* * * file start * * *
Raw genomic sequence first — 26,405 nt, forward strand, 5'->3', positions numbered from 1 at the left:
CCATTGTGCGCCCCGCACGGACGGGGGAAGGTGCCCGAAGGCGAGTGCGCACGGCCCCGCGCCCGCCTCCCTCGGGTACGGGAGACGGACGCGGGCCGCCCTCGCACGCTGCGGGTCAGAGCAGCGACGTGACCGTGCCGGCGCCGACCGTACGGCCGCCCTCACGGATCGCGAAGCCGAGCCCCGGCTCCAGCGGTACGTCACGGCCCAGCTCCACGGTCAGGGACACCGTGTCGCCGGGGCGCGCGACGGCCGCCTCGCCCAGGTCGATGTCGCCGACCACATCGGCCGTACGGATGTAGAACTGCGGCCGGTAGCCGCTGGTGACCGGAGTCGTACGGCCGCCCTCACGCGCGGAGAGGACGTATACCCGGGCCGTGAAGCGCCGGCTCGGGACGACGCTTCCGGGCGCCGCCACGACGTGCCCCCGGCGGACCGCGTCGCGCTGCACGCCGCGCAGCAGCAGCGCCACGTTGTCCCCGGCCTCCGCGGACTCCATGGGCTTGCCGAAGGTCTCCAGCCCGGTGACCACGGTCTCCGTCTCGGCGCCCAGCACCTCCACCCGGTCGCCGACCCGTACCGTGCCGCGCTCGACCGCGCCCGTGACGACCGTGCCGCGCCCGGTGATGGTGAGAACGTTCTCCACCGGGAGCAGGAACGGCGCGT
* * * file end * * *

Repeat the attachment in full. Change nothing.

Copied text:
Raw genomic sequence first — 26,405 nt, forward strand, 5'->3', positions numbered from 1 at the left:
CCATTGTGCGCCCCGCACGGACGGGGGAAGGTGCCCGAAGGCGAGTGCGCACGGCCCCGCGCCCGCCTCCCTCGGGTACGGGAGACGGACGCGGGCCGCCCTCGCACGCTGCGGGTCAGAGCAGCGACGTGACCGTGCCGGCGCCGACCGTACGGCCGCCCTCACGGATCGCGAAGCCGAGCCCCGGCTCCAGCGGTACGTCACGGCCCAGCTCCACGGTCAGGGACACCGTGTCGCCGGGGCGCGCGACGGCCGCCTCGCCCAGGTCGATGTCGCCGACCACATCGGCCGTACGGATGTAGAACTGCGGCCGGTAGCCGCTGGTGACCGGAGTCGTACGGCCGCCCTCACGCGCGGAGAGGACGTATACCCGGGCCGTGAAGCGCCGGCTCGGGACGACGCTTCCGGGCGCCGCCACGACGTGCCCCCGGCGGACCGCGTCGCGCTGCACGCCGCGCAGCAGCAGCGCCACGTTGTCCCCGGCCTCCGCGGACTCCATGGGCTTGCCGAAGGTCTCCAGCCCGGTGACCACGGTCTCCGTCTCGGCGCCCAGCACCTCCACCCGGTCGCCGACCCGTACCGTGCCGCGCTCGACCGCGCCCGTGACGACCGTGCCGCGCCCGGTGATGGTGAGAACGTTCTCCACCGGGAGCAGGAACGGCGCGT